How Pittwater saved Winnererremy Bay

Winnererremy Bay would have been sold to developers if not for Pittwater Council.

Winnererremy Bay would have been sold to developers if not for Pittwater Council.

In 2003 the State Government sought to develop their land at Winnererremy Bay with a proposal for a mixed density residential development. (Much of the foreshore land surrounding Winnererremy Bay resulted from major dredging works that took place in the late 1960’s when the area was under Warringah Council management.)

Pittwater Council and the community objected to this proposed use and argued that the land was the last area of Pittwater foreshore land. And it offered the opportunity to be turned into a greenhouse park.

The State Government would only agree if Pittwater Council purchased the land and resolved the other land use issues taking place on their land.

A rescue package was developed by Pittwater Council to fund the acquisition and resolve the land use issues. This involved planning for and accommodating the following:

  • The subdivision and sale of both Council’s Mona Street Depot and Quays Depot to pay the State Government for the acquisition of the land and achieve a range of strategic outcomes.
  • The provision of a regulated facility to accommodate the waterway contractors in a designated and screened area adjoining Rowland Reserve. (Note the zoning has a specific schedule to permit this use).
  • The retention of the majority of the available open space as public recreation space and environmental protection areas.
  • A Special Committee of Council, the Winnererremy Bay Committee, was established to progress the foreshore land acquisition and provide a community consultation forum.
  • Initial sketch plan put to State Government in negotiation for transfer of land to public ownership. Initial proposal to subdivide depot to finance purchase of open space.
  • An initial masterplan was prepared for the Winnererremy Bay area outlining the communities visions for the area.

The Winnerremy Bay Committee was formed to guide the masterplan process and keep the local community informed of developments.

Today the park looks like this

Today the park looks like this

The masterplan formed the basis for the purchase of the land from the State Government and briefing of consultants for the Plan of Management.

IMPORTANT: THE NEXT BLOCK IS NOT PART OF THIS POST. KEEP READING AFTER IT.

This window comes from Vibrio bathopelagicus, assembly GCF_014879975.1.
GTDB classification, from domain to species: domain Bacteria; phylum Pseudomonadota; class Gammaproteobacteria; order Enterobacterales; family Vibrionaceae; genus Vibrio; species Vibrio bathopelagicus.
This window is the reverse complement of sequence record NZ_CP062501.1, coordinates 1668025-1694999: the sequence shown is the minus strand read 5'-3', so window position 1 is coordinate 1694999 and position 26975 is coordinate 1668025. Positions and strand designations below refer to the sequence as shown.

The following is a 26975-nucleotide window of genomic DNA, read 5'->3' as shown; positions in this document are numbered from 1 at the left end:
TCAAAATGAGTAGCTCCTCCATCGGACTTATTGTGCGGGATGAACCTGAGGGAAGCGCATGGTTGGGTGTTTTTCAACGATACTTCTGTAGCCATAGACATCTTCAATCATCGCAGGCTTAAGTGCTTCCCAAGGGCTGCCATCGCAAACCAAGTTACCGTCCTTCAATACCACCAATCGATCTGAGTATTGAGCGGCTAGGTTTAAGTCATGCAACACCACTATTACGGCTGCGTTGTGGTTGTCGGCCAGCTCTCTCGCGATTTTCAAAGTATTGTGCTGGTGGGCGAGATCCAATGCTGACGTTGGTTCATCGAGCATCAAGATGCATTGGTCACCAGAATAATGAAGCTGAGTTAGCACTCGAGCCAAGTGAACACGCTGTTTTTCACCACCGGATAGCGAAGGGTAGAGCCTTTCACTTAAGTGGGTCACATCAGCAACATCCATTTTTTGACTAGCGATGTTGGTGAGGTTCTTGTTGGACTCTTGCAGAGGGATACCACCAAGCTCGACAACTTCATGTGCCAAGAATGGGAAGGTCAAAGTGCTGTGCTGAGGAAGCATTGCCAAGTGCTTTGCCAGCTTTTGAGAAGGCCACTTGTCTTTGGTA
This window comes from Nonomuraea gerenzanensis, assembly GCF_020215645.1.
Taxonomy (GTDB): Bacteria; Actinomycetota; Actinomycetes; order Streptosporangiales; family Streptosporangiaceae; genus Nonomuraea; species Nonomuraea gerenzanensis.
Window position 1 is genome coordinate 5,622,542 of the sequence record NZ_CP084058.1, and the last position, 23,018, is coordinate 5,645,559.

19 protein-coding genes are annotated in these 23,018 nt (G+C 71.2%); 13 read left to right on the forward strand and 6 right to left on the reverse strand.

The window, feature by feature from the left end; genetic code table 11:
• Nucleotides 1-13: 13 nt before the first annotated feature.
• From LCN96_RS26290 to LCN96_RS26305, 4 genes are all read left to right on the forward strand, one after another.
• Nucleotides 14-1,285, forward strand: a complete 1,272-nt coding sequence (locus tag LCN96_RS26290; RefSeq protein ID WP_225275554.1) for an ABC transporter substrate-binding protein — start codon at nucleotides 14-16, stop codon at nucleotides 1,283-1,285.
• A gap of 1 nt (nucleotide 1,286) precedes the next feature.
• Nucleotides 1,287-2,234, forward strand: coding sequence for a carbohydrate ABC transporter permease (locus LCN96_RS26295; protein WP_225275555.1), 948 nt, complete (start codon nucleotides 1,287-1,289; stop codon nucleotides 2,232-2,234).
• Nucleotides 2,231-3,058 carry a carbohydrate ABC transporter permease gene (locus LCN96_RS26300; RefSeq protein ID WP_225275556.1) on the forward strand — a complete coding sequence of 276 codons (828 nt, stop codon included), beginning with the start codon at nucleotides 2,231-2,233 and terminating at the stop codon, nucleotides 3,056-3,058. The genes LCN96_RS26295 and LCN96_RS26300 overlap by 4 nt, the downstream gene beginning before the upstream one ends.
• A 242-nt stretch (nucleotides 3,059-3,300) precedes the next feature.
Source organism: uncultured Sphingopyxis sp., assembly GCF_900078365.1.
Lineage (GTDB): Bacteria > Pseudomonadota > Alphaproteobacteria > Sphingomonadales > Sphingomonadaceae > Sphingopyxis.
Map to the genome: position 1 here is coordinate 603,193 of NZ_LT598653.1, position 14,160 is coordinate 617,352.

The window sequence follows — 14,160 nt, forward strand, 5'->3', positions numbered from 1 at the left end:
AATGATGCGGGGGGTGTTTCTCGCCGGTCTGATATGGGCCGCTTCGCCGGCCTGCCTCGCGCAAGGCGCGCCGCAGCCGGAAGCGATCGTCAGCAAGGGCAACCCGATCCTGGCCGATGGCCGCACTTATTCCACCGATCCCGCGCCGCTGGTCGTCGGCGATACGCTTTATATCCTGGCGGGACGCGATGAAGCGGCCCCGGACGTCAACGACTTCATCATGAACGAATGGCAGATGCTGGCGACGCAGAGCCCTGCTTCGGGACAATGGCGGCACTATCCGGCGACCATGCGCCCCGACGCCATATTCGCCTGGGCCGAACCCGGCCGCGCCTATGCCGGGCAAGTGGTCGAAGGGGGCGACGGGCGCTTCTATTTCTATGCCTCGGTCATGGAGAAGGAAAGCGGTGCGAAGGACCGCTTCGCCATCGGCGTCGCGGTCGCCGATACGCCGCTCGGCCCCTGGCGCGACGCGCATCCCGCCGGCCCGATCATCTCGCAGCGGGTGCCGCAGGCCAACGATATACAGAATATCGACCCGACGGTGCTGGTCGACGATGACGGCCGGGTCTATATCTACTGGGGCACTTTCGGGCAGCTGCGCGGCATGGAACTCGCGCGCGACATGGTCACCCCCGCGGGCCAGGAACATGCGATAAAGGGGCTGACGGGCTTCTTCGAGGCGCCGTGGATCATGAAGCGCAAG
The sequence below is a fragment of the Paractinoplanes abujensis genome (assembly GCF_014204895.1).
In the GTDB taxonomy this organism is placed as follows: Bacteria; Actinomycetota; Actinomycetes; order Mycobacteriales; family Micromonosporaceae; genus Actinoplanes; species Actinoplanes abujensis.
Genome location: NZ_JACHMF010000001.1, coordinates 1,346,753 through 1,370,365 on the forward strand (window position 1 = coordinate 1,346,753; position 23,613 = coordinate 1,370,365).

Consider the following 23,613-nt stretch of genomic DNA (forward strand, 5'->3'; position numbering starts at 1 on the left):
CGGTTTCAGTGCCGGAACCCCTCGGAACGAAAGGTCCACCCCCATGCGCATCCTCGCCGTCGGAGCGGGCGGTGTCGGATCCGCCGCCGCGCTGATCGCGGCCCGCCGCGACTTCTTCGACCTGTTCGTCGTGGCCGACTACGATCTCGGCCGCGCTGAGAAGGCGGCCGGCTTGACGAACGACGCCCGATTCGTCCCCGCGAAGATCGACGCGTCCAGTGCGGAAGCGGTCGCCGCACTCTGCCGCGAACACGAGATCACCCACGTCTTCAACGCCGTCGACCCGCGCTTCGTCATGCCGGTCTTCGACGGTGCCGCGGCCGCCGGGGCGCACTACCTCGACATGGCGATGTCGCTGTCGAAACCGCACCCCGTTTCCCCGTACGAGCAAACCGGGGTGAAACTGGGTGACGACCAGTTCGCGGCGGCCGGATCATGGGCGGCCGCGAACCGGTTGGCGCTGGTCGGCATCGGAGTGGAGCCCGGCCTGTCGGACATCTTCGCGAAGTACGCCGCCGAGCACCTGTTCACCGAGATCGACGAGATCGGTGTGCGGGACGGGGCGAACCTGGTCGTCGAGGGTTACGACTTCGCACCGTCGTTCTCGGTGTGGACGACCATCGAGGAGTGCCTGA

The Masterplan was adopted by Pittwater Council on September 2003.

Following development of the masterplan for the entire Winnererremy Bay area a masterplan was prepared for the parkland area indicating the following design elements:

  • Regional playground incorporating playground equipment, dry creek bed and proposed kiosk
  • Car park to service playground and adjacent school site
  • Perimeter cycleway
  • Interpretative/cultural elements
  • Perimeter tree planting
  • Mounding, seating and BBQ’s
  • The playground was designed to incorporate equipment not usually seen in playgrounds and used to offer a whole new concept of play experience.

A dry creek bed was constructed to provide a further level of play adventure utilising sculptural theming and super advanced plant material.

Breakfall areas generally including sand or rubber were installed. The rubber breakfall has incorporated murals to blend with the feel of the overall area.

To further enhance the recreational value of the park, electric BBQ’s and shade structures along with associated furniture were installed. A café has also been constructed which services both park and playground users and passers by.

The park is a very popular destination for picnickers and party goers as well as keen dog walkers or mums and dads who wish to bring their children to a safe but innovative play area.

The park has been recognised as an award winning recreational area by the Parks & Leisure Industry.

Information from Rosie’s blog on Bayview a history of Rowland Reserve

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